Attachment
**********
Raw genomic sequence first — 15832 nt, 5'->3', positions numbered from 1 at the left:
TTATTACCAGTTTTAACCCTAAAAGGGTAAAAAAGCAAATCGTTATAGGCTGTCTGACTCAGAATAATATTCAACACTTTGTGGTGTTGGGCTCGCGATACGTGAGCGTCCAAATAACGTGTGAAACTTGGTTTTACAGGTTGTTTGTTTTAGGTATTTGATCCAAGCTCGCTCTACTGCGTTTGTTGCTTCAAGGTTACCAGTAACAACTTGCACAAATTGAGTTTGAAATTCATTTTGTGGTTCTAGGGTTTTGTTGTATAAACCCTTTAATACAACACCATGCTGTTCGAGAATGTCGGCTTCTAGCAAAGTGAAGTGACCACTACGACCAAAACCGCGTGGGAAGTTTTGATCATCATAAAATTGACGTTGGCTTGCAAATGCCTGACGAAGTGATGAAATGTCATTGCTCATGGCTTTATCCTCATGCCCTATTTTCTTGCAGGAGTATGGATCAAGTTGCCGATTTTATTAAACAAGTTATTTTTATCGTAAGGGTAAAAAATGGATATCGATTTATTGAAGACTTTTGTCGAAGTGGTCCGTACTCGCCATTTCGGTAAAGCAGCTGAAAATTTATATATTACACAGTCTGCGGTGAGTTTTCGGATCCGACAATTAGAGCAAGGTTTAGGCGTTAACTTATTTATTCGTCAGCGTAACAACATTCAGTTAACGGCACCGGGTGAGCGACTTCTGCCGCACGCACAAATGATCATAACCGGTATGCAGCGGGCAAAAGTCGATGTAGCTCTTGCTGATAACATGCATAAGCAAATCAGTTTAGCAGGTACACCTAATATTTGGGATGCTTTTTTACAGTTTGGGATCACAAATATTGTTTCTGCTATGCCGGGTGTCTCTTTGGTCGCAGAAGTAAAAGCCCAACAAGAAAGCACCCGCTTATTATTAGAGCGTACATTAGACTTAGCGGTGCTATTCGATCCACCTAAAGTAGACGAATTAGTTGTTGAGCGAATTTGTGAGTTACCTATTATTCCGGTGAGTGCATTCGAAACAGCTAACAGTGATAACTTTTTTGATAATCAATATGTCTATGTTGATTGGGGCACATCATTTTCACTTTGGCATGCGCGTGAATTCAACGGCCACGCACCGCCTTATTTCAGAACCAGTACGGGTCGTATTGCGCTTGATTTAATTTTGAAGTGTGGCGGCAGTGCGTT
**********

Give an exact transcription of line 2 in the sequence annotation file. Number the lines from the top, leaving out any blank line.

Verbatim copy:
TTATTACCAGTTTTAACCCTAAAAGGGTAAAAAAGCAAATCGTTATAGGCTGTCTGACTCAGAATAATATTCAACACTTTGTGGTGTTGGGCTCGCGATACGTGAGCGTCCAAATAACGTGTGAAACTTGGTTTTACAGGTTGTTTGTTTTAGGTATTTGATCCAAGCTCGCTCTACTGCGTTTGTTGCTTCAAGGTTACCAGTAACAACTTGCACAAATTGAGTTTGAAATTCATTTTGTGGTTCTAGGGTTTTGTTGTATAAACCCTTTAATACAACACCATGCTGTTCGAGAATGTCGGCTTCTAGCAAAGTGAAGTGACCACTACGACCAAAACCGCGTGGGAAGTTTTGATCATCATAAAATTGACGTTGGCTTGCAAATGCCTGACGAAGTGATGAAATGTCATTGCTCATGGCTTTATCCTCATGCCCTATTTTCTTGCAGGAGTATGGATCAAGTTGCCGATTTTATTAAACAAGTTATTTTTATCGTAAGGGTAAAAAATGGATATCGATTTATTGAAGACTTTTGTCGAAGTGGTCCGTACTCGCCATTTCGGTAAAGCAGCTGAAAATTTATATATTACACAGTCTGCGGTGAGTTTTCGGATCCGACAATTAGAGCAAGGTTTAGGCGTTAACTTATTTATTCGTCAGCGTAACAACATTCAGTTAACGGCACCGGGTGAGCGACTTCTGCCGCACGCACAAATGATCATAACCGGTATGCAGCGGGCAAAAGTCGATGTAGCTCTTGCTGATAACATGCATAAGCAAATCAGTTTAGCAGGTACACCTAATATTTGGGATGCTTTTTTACAGTTTGGGATCACAAATATTGTTTCTGCTATGCCGGGTGTCTCTTTGGTCGCAGAAGTAAAAGCCCAACAAGAAAGCACCCGCTTATTATTAGAGCGTACATTAGACTTAGCGGTGCTATTCGATCCACCTAAAGTAGACGAATTAGTTGTTGAGCGAATTTGTGAGTTACCTATTATTCCGGTGAGTGCATTCGAAACAGCTAACAGTGATAACTTTTTTGATAATCAATATGTCTATGTTGATTGGGGCACATCATTTTCACTTTGGCATGCGCGTGAATTCAACGGCCACGCACCGCCTTATTTCAGAACCAGTACGGGTCGTATTGCGCTTGATTTAATTTTGAAGTGTGGCGGCAGTGCGTT